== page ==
Commercial treadmill restoration, lots of questions

Discussion in 'Technical Repair' started by baronpork, Feb 2, 2015.

  1. baronpork

    Thread Starter Member

    Apr 16, 2013
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    Restoring a commercial treadmill, checking components to eliminate "simple" faults before i start digging in more difficult things (controllers).

    Main motor is a 3 phase 110vac connected to controller. Comm problems, need to eliminate motor as a cause for this.

    I have no clue about electric motors beyond basic DC knowledge. Motor is AC and 110v. My mains run 240vac (UK). No idea how to test.

    Here is the pic of me doing continuity test and a page from service manual with pinouts:

    [​IMG]

    Can it be determined from this if motor is good ?
     
  2. MikeML

    AAC Fanatic!

    Oct 2, 2009
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    Stick you nose as close to the motor as possible. Inhale. If no burned insulation smell, motor is likely good.
    Spin shaft. If it spins freely, then motor is likely good.
     
  3. MaxHeadRoom

    Expert

    Jul 18, 2013
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    Impossible to run a 3ph motor on 1ph without some kind of sophisticated controller, do you know the nature of the motor? Induction, BLDC (P.M.?) etc. or can you post a pic.
    If you have 240v supply and the motor is 110, then obviously some type of reduction going on somewhere.
    What is shown in the manual under your notes?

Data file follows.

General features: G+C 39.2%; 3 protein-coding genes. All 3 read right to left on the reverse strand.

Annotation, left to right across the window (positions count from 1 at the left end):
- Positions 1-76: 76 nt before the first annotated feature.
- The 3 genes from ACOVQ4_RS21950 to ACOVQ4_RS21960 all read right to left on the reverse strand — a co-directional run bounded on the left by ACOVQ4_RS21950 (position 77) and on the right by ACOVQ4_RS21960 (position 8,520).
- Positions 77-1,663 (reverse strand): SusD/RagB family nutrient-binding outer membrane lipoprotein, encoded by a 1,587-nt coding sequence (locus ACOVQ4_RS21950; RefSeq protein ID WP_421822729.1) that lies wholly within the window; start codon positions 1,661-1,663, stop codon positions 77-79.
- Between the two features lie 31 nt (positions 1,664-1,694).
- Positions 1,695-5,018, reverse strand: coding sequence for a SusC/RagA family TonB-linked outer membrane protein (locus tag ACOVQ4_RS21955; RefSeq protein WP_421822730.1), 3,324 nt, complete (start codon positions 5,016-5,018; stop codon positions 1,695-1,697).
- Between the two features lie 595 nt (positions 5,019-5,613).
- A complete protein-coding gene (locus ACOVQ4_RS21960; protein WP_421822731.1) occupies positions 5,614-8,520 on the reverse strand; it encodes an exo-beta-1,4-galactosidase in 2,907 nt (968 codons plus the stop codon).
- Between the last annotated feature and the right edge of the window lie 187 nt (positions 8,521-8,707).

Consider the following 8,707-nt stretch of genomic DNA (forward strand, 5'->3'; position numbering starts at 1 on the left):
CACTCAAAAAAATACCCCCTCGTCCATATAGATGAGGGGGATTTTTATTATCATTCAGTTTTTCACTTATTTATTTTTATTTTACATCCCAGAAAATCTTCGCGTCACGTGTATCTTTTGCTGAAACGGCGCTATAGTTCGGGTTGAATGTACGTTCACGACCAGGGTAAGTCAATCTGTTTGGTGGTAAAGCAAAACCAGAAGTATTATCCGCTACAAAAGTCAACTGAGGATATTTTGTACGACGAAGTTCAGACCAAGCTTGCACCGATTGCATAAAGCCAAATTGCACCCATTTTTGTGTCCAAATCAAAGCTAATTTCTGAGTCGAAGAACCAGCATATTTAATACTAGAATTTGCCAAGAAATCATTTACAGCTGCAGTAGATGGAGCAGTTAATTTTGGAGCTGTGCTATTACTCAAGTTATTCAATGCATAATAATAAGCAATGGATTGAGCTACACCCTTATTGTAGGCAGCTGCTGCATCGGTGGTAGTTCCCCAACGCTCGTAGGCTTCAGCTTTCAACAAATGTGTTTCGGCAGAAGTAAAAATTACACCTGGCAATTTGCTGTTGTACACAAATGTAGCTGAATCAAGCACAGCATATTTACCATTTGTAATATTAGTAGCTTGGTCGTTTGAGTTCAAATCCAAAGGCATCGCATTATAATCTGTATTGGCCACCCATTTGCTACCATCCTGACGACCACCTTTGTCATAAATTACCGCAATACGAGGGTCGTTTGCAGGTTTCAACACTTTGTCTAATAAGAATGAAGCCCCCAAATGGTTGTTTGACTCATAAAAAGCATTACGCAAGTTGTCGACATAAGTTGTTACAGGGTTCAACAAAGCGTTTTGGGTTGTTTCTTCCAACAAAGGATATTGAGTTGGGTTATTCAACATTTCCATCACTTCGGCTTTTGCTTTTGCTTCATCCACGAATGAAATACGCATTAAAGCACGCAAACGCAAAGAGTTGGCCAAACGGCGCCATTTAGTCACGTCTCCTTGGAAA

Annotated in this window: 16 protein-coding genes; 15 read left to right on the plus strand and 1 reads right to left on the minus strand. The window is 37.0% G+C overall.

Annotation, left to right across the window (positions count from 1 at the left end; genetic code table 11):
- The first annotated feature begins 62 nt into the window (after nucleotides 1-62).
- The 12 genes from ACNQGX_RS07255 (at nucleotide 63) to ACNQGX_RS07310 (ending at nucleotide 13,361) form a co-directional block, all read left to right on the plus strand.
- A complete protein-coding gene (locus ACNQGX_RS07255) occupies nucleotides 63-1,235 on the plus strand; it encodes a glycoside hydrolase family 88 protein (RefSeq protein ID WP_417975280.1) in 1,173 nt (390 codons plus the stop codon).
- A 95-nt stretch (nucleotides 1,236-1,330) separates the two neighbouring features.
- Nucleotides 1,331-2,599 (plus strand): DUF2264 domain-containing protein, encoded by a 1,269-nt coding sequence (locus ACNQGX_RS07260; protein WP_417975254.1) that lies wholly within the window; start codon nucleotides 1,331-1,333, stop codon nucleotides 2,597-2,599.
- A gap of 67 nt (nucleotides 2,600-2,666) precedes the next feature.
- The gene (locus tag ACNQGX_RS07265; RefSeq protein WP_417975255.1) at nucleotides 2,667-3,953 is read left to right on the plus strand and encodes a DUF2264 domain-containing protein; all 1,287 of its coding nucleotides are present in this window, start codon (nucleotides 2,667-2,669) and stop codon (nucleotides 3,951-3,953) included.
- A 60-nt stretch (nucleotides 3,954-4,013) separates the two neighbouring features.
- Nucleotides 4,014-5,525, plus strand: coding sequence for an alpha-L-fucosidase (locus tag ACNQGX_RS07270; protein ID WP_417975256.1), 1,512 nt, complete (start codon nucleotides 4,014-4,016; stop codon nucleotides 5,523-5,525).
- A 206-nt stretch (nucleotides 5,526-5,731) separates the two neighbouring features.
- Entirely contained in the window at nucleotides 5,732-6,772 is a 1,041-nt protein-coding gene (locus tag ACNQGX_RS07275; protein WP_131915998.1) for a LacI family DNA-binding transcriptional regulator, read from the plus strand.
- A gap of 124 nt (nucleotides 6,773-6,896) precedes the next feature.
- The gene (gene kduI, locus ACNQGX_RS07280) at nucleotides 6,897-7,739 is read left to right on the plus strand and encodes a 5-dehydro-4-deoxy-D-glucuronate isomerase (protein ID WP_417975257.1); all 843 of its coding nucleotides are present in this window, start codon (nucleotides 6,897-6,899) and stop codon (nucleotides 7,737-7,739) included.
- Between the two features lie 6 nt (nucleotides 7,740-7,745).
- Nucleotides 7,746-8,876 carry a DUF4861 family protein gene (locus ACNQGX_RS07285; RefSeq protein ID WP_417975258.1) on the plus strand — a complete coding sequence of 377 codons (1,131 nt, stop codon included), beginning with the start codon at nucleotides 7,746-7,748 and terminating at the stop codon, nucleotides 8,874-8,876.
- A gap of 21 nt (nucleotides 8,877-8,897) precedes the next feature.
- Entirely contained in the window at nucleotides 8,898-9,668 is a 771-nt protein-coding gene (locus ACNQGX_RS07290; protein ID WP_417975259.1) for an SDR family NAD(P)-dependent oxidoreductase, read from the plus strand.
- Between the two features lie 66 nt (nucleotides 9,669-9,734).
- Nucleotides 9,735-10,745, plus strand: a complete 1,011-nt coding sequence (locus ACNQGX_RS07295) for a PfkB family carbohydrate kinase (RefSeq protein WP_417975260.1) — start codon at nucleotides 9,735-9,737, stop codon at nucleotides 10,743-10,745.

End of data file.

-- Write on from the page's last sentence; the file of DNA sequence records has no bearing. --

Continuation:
What exactly is it doing (or not doing)?
    Max.
     
  4. baronpork

    Thread Starter Member

    Apr 16, 2013
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    Its not doing anything because there is a "comm bad" error in controller. What i'm trying to do is to ascertain if the motor is dead or not, before i start digging further.

    The treadmill is of american design, but with european power entry module, which has transformer on it. It is functioning fine (as far as i can tell). 110vac is present and going to controller and junction boards (both have "hot" 110vac parts to them). Junction board connects upper electronics in a control console. Console is showing "comm bad" which could be a million things. Both controller boards and concole board indicate presence of correct voltages via status leds on them.
    Trying to eliminate simplest elements out of the puzzle first.
     
  5. MaxHeadRoom

    Expert

    Jul 18, 2013
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    It sounds like a 'Communication bad' message?
    Which I would guess is something missing between the motor control board and the operator display?
    Is there any trouble shooting routines in the manual? Or something to indicate the meaning of the message?
    Max.
     
  6. tcmtech

    Well-Known Member

    Nov 4, 2013
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    Pretty easy to test if you have the right parts.

    Plan A feed AC power to it through a larger wattage light bulb or set of bulbs so the motor is getting close to its rated amps at stall from your mains to two of the phases and put a motor run capacitor across the third phase going back to either one of the first two. Most any AC rated motor run capacitor over 50 or so uF should get it going one way or another.